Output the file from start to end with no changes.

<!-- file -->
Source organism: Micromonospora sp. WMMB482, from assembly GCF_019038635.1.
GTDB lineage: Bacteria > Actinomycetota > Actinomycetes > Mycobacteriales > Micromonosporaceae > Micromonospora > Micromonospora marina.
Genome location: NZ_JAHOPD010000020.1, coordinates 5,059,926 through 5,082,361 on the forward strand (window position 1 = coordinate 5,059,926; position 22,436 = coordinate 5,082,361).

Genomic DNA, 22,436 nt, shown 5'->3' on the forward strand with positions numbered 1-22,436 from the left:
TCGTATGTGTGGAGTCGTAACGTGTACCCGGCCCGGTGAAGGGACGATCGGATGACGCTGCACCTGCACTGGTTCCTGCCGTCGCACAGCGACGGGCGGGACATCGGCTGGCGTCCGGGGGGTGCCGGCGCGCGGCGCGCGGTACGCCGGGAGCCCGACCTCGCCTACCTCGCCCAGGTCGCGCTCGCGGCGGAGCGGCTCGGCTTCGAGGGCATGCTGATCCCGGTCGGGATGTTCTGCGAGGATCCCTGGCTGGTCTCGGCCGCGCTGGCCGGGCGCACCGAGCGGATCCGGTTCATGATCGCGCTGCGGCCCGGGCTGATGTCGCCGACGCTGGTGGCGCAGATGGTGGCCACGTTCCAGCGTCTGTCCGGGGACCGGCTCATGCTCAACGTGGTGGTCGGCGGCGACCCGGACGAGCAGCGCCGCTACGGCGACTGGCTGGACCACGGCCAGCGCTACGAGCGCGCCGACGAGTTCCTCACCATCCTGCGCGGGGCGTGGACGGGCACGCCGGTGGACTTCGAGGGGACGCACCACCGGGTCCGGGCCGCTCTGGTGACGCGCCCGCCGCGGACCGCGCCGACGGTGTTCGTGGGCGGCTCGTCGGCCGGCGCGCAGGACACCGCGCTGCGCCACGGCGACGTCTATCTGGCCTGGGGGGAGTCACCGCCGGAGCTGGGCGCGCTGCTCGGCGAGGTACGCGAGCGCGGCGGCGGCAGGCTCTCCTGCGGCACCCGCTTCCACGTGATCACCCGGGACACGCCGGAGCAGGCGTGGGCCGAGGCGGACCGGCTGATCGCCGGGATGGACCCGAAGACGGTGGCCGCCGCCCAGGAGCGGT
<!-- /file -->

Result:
Source organism: Micromonospora sp. WMMB482, from assembly GCF_019038635.1.
GTDB lineage: Bacteria > Actinomycetota > Actinomycetes > Mycobacteriales > Micromonosporaceae > Micromonospora > Micromonospora marina.
Genome location: NZ_JAHOPD010000020.1, coordinates 5,059,926 through 5,082,361 on the forward strand (window position 1 = coordinate 5,059,926; position 22,436 = coordinate 5,082,361).

Genomic DNA, 22,436 nt, shown 5'->3' on the forward strand with positions numbered 1-22,436 from the left:
TCGTATGTGTGGAGTCGTAACGTGTACCCGGCCCGGTGAAGGGACGATCGGATGACGCTGCACCTGCACTGGTTCCTGCCGTCGCACAGCGACGGGCGGGACATCGGCTGGCGTCCGGGGGGTGCCGGCGCGCGGCGCGCGGTACGCCGGGAGCCCGACCTCGCCTACCTCGCCCAGGTCGCGCTCGCGGCGGAGCGGCTCGGCTTCGAGGGCATGCTGATCCCGGTCGGGATGTTCTGCGAGGATCCCTGGCTGGTCTCGGCCGCGCTGGCCGGGCGCACCGAGCGGATCCGGTTCATGATCGCGCTGCGGCCCGGGCTGATGTCGCCGACGCTGGTGGCGCAGATGGTGGCCACGTTCCAGCGTCTGTCCGGGGACCGGCTCATGCTCAACGTGGTGGTCGGCGGCGACCCGGACGAGCAGCGCCGCTACGGCGACTGGCTGGACCACGGCCAGCGCTACGAGCGCGCCGACGAGTTCCTCACCATCCTGCGCGGGGCGTGGACGGGCACGCCGGTGGACTTCGAGGGGACGCACCACCGGGTCCGGGCCGCTCTGGTGACGCGCCCGCCGCGGACCGCGCCGACGGTGTTCGTGGGCGGCTCGTCGGCCGGCGCGCAGGACACCGCGCTGCGCCACGGCGACGTCTATCTGGCCTGGGGGGAGTCACCGCCGGAGCTGGGCGCGCTGCTCGGCGAGGTACGCGAGCGCGGCGGCGGCAGGCTCTCCTGCGGCACCCGCTTCCACGTGATCACCCGGGACACGCCGGAGCAGGCGTGGGCCGAGGCGGACCGGCTGATCGCCGGGATGGACCCGAAGACGGTGGCCGCCGCCCAGGAGCGGT